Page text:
Monday, October 15, 2007

Day 14: Belluno

The day is clear and bright–a perfect day for a drive in the mountains. Breakfast at the delle Alpi is noteworthy because we have some of the best cornetti we have ever had in Italy. The plan is to first drive north to Cortina d’Ampezzo, a big ski resort and then head east towards Bolzano to Canazei on the Great Dolomites Road, which crosses a number of the high mountain passes (over 6,000 feet high). We had done the western part of the drive two years ago and are looking forward to completing it.
Cortina d’Ampezzo is about an hour north of Belluno…a high-end ski resort that became world-famous when it was host for the 1956 Winter Olympics. We pull over at one point in the drive for a photo opportunity….a large herd of sheep and goats are spread out in an Alpine meadow right next to the road.
The road to Cortina is noteworthy–in addition to the spectacular views–
for the well maintained bike and pedestrian path that parallels the road for much of the way.
We make a brief stop in Cortina. In October–which is off-season–the town is pretty dead; most of the stores and restaurants are closed and there are few people walking on the streets. But it is very attractive in a very highly manicured way and we enjoy our stroll down the main street.
The one store that is open is La Cooperativa, which is really an indoor shopping mall. Everyone we see on the street is carrying a shopping bag from there and they are doing a brisk business when we go inside to take a look.

Once back on the road, we are continually climbing and descending…the road is indeed an engineering marvel and has more hairpin turns and switchbacks than any other road we know. The views are amazing…the Dolomites are very distinctive with their rocky, treeless tops above thick pine forests and green Alpine meadows dotted with ski chalets and farms.
Many of the pine trees at the higher elevation seem to be yellow or orange instead of green, perhaps due to the drought that is affecting much of Italy.
We make a stop at the Passo Falzarego, which is almost at 7,000 feet.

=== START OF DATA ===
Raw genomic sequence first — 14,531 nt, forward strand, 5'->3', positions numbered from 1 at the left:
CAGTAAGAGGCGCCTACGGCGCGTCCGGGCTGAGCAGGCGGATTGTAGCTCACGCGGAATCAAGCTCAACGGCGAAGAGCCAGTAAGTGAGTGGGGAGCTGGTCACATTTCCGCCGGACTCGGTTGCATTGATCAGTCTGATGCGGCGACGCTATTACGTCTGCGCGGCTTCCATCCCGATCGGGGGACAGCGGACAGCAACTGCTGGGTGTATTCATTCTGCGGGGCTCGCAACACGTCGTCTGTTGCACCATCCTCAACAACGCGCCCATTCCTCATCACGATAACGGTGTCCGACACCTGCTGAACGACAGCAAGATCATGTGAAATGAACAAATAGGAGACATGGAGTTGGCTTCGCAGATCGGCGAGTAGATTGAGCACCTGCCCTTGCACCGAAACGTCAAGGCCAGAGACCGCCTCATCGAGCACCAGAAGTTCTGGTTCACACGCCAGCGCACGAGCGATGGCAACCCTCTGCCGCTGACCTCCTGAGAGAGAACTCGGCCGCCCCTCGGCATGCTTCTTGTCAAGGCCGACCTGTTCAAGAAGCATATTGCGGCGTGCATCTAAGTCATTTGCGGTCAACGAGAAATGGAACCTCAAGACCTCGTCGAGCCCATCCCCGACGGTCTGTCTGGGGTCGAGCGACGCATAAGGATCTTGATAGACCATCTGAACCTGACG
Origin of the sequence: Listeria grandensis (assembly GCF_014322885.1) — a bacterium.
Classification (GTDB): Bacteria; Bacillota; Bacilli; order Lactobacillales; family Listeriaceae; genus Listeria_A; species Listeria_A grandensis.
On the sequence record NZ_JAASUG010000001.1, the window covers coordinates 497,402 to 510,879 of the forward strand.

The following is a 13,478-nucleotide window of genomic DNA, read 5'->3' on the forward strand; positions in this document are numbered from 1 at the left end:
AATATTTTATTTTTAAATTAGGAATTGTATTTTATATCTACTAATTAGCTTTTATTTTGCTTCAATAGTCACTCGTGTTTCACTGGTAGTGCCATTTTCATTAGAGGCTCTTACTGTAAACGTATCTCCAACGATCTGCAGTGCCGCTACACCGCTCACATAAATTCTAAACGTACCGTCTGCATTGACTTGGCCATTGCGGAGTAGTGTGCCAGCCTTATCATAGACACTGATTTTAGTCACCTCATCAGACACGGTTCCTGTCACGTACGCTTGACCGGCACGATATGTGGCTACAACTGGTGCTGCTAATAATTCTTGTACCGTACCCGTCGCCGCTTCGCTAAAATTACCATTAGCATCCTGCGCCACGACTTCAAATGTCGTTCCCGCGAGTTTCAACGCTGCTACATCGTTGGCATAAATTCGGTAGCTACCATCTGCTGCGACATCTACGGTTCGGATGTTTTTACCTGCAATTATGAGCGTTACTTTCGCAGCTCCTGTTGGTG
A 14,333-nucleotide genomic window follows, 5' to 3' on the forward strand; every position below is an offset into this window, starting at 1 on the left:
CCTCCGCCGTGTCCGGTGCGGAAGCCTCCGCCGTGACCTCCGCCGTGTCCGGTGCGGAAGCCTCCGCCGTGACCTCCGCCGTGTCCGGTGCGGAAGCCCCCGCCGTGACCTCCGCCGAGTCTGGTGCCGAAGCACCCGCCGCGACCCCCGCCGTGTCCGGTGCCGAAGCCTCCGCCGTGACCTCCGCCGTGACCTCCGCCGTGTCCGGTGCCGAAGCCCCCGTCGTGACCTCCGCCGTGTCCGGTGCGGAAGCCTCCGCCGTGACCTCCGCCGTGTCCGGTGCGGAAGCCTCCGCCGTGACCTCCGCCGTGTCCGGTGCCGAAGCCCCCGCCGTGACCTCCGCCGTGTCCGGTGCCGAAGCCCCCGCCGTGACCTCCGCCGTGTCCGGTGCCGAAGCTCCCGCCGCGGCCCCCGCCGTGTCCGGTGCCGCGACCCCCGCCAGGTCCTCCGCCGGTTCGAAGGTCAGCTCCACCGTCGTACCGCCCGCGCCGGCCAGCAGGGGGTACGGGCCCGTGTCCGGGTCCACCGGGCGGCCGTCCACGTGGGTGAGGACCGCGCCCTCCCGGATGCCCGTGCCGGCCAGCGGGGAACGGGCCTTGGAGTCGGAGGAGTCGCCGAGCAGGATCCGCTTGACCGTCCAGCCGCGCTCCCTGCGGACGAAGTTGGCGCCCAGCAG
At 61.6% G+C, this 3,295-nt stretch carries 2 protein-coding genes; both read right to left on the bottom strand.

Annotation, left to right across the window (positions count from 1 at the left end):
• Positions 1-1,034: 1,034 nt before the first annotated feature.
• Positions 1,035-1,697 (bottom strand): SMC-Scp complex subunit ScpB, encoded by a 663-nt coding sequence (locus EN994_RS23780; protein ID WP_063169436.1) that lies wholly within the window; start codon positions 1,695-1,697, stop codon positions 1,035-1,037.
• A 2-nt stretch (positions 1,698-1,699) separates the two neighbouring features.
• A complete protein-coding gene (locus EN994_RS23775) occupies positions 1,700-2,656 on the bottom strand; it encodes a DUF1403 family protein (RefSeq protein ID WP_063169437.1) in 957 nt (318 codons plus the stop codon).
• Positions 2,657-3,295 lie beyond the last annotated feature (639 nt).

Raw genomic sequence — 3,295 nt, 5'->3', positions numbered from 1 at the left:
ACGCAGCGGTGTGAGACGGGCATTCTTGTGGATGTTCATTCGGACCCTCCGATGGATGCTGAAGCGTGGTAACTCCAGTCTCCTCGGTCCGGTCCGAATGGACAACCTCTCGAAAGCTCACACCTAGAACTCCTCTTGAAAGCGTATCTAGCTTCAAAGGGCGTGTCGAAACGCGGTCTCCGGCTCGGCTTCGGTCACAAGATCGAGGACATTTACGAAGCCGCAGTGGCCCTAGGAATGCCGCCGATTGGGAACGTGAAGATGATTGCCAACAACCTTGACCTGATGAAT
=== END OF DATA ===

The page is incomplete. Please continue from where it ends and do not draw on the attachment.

There is a cable car that climbs up even higher and we wait until we can see the two tiny cars glide up and down supported by very thin and insubstantial looking cables.

We stop for lunch in the small ski resort town of Livinallongo at one of the few places that are open at this time, the Albergo Alpino. We have a very pleasant lunch in the pretty sun-filled dining room. Diana has spaghetti with garlic, olive oil and hot peppers and a plate of grilled cheese with polenta, potatoes and cauliflower–very filling and very tasty. I have a bowl of orzo soup–a little bland–and some excellent sausage and lots of polenta. No wine for lunch today…..I need to stay alert driving the mountain roads.
The spectacular scenery continues as we keep driving west. As we are descending, we look up and see about a half dozen dot of color suspended over and in front one of the rocky crags. It slowly becomes apparent that we are watching people hanging from paragliders floating a couple of thousand feet above us.
In these pictures, the paragliders look like white spots in the blue sky but it was quite amazing for us to see.
The road back–past the a mountain lake and the highest peak in the Dolomites…Marmolada—is less striking but still dramatic.
Back in Belluno, we have a drink–prosecco, the local specialty– at a cafe which has a panoramic view of the Piave River valley. We plan to eat a light dinner at the Pizzeria Cibo but it is closed on Mondays so we eat at the restaurant at the hotel which specializes in seafood. I have a very good fish risotto and a nicely done frittura mista; Diana’s cheese risotto is a little rich and the baked orata is just okay. We have a carafe of the house prosecco which goes down very easily.

The trip home involves only a elevator ride to our room. Tomorrow we will visit the neighboring town of Feltre and drive on the Strada del Prosecco.


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